Each issue of PaperMoney is approximately 500 fact filled pages.
Click here for Pulp & Paper Radio International
The Paperitalo Library
Free Downloads
My Profile
Management Side
Climate change agreement
The Paris Agreement of 12th December 2015 among 195 countries, on measures to control climate, was hailed by politicians, and most of the media, as the saviour of the physical world, or better. However, like any issue so complex, opinions vary. Overall, it is probably somewhat beneficial to the forest products industries.

The full text of the Paris Agreement is available on many web sites. The official source is http://unfccc.int/resource/docs/2015/cop21/eng/l09.pdf

Those attempting to reach agreement in Paris faced many obstacles: scientific, economic and political and the desires of some interested parties to prevent any agreement. One member of the French team responsible for coordinating the development of the final wording of the 31-page agreement stated that he had to deal with an ego-system as well as the planet's ecosystem as he coaxed "sharp elbowed negotiators" to a final agreement.

Overall, the Paris Agreement sets out plans for developing programs to reduce greenhouse gas emissions sufficiently to limit the rise in global temperature to less than 2 degrees Celsius above the pre-industrial norm, while noting that current plans will not achieve this objective. The agreement envisions reducing current emissions by nearly 40%, while sustainable growth of economies continues. This would require massive changes in our way of doing business and in our lifestyles, which I cannot visualize coming to pass.

There are many sensible recommendations on implementing standardized measurement techniques, developing better technology and so forth, but no concrete targets, and no legally binding statements.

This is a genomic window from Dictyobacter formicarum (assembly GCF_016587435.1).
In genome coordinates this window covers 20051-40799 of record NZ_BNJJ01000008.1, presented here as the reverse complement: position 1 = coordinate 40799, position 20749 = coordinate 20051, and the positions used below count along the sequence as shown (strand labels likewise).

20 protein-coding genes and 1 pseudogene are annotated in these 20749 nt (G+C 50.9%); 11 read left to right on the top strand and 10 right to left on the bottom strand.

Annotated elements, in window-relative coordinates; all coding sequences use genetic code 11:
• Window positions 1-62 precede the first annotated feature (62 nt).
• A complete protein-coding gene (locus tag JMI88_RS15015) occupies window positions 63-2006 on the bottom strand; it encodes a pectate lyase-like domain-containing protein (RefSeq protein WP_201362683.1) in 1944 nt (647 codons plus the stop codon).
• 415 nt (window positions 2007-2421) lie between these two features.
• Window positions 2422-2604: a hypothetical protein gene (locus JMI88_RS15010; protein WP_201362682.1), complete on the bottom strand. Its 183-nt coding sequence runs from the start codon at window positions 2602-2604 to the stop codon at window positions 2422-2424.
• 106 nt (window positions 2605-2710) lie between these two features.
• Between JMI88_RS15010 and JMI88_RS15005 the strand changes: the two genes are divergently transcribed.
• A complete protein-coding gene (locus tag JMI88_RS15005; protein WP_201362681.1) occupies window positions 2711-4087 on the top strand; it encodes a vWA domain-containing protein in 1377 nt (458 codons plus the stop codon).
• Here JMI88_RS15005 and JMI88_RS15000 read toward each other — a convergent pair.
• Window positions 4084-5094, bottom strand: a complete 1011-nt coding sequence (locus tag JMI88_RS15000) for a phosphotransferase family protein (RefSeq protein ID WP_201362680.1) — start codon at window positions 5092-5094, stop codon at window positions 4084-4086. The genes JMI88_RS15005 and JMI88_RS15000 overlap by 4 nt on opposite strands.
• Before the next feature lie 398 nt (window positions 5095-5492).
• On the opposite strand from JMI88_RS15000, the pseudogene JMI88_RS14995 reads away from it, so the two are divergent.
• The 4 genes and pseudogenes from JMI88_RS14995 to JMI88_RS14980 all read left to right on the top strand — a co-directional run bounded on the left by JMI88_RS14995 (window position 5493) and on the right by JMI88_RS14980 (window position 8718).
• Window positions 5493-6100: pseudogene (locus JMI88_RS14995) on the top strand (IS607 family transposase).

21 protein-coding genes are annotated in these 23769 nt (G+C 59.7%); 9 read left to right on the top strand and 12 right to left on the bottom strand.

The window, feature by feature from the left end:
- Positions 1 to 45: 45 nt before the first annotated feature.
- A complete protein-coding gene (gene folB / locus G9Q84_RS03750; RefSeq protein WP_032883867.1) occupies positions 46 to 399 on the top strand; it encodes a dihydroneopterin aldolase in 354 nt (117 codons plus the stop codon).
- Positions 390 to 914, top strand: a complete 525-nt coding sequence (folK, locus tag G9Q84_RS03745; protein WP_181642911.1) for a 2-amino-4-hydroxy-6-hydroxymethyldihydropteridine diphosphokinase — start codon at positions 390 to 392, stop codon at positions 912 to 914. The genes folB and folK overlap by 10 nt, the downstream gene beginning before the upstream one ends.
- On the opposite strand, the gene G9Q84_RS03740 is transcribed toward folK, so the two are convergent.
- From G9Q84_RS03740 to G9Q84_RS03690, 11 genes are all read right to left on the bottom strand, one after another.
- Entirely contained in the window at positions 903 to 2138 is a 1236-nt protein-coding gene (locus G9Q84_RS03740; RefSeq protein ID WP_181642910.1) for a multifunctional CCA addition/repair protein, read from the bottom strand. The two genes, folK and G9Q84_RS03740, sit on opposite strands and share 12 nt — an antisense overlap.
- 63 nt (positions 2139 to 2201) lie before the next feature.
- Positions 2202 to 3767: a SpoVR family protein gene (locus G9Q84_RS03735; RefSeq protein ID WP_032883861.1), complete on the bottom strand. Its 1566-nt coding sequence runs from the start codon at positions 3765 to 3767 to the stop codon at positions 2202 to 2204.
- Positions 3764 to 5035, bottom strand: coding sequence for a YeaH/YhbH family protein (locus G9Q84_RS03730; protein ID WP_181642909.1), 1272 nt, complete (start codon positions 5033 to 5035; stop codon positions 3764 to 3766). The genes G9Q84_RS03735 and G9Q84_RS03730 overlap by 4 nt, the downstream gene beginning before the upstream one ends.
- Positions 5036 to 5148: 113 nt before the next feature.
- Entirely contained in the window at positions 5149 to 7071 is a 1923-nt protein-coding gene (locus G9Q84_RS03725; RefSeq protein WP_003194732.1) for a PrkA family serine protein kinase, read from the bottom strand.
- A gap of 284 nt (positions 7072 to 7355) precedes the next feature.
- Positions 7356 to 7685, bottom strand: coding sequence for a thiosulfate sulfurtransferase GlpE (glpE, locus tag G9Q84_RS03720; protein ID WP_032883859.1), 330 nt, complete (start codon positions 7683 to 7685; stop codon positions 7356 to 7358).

The Paris Agreement will be open for signature at the United Nations HQ in New York, from 22 April 2016 to 21 April 2017; and will enter into force on the 30th day after the date on which at least 55 parties to the convention, accounting in total for at least an estimated 55 percent of the total global greenhouse gas emissions, have signed.

Past experience suggests that many countries will sign the agreement, but that some large ones will not. Our recent election result in Canada makes me fairly sure that Canada will sign, while the US political calendar will make control of greenhouse gas emissions a significant US election issue.

One major change in the politics of greenhouse gas control is that developing countries like China no longer insist that they should be able to discharge as much carbon dioxide as they wish until their economies reach the level of the most prosperous ones. On the other hand, the poor countries want the rich ones to contribute US$100 billion per year to their costs of emission control and adaptive measures.

Given the absence of any enforcement teeth, compliance with the objectives of the agreement will be mixed. I expect it to influence the actions of many government bodies and companies that are highly protective of their public images.

The aspects of the Paris Agreement promoting sustainable forestry will be generally helpful to the forest industry in negotiation with their national regulators and politicians setting tax and subsidy policies. The fact that the industry has good news stories of energy conservation and the use of wood-based energy production will help marketing staffs compete with petroleum-based products.